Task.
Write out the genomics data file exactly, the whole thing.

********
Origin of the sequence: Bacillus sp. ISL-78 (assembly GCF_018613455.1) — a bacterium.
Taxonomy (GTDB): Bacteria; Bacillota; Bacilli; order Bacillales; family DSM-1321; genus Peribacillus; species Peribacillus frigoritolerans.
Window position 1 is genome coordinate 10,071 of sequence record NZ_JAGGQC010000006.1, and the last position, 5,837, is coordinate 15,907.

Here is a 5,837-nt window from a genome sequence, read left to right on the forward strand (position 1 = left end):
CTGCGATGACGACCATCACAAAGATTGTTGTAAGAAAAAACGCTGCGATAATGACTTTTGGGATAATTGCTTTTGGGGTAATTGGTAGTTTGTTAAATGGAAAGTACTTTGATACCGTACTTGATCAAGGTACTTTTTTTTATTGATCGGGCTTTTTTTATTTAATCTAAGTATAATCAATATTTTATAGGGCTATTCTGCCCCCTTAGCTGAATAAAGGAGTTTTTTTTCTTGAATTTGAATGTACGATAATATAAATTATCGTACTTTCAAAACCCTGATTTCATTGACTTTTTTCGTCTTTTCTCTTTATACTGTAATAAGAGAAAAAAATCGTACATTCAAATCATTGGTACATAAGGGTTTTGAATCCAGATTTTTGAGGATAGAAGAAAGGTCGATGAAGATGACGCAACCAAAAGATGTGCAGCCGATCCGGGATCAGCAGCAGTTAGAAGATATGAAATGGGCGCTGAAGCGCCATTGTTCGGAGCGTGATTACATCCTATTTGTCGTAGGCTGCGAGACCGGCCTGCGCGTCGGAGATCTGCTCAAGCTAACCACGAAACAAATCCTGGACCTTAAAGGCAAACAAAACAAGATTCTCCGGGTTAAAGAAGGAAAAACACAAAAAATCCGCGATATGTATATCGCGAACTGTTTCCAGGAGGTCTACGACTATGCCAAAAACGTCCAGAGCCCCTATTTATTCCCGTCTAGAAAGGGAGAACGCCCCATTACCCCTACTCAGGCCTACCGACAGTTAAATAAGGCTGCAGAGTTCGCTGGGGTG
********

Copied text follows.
Origin of the sequence: Bacillus sp. ISL-78 (assembly GCF_018613455.1) — a bacterium.
Taxonomy (GTDB): Bacteria; Bacillota; Bacilli; order Bacillales; family DSM-1321; genus Peribacillus; species Peribacillus frigoritolerans.
Window position 1 is genome coordinate 10,071 of sequence record NZ_JAGGQC010000006.1, and the last position, 5,837, is coordinate 15,907.

Here is a 5,837-nt window from a genome sequence, read left to right on the forward strand (position 1 = left end):
CTGCGATGACGACCATCACAAAGATTGTTGTAAGAAAAAACGCTGCGATAATGACTTTTGGGATAATTGCTTTTGGGGTAATTGGTAGTTTGTTAAATGGAAAGTACTTTGATACCGTACTTGATCAAGGTACTTTTTTTTATTGATCGGGCTTTTTTTATTTAATCTAAGTATAATCAATATTTTATAGGGCTATTCTGCCCCCTTAGCTGAATAAAGGAGTTTTTTTTCTTGAATTTGAATGTACGATAATATAAATTATCGTACTTTCAAAACCCTGATTTCATTGACTTTTTTCGTCTTTTCTCTTTATACTGTAATAAGAGAAAAAAATCGTACATTCAAATCATTGGTACATAAGGGTTTTGAATCCAGATTTTTGAGGATAGAAGAAAGGTCGATGAAGATGACGCAACCAAAAGATGTGCAGCCGATCCGGGATCAGCAGCAGTTAGAAGATATGAAATGGGCGCTGAAGCGCCATTGTTCGGAGCGTGATTACATCCTATTTGTCGTAGGCTGCGAGACCGGCCTGCGCGTCGGAGATCTGCTCAAGCTAACCACGAAACAAATCCTGGACCTTAAAGGCAAACAAAACAAGATTCTCCGGGTTAAAGAAGGAAAAACACAAAAAATCCGCGATATGTATATCGCGAACTGTTTCCAGGAGGTCTACGACTATGCCAAAAACGTCCAGAGCCCCTATTTATTCCCGTCTAGAAAGGGAGAACGCCCCATTACCCCTACTCAGGCCTACCGACAGTTAAATAAGGCTGCAGAGTTCGCTGGGGTG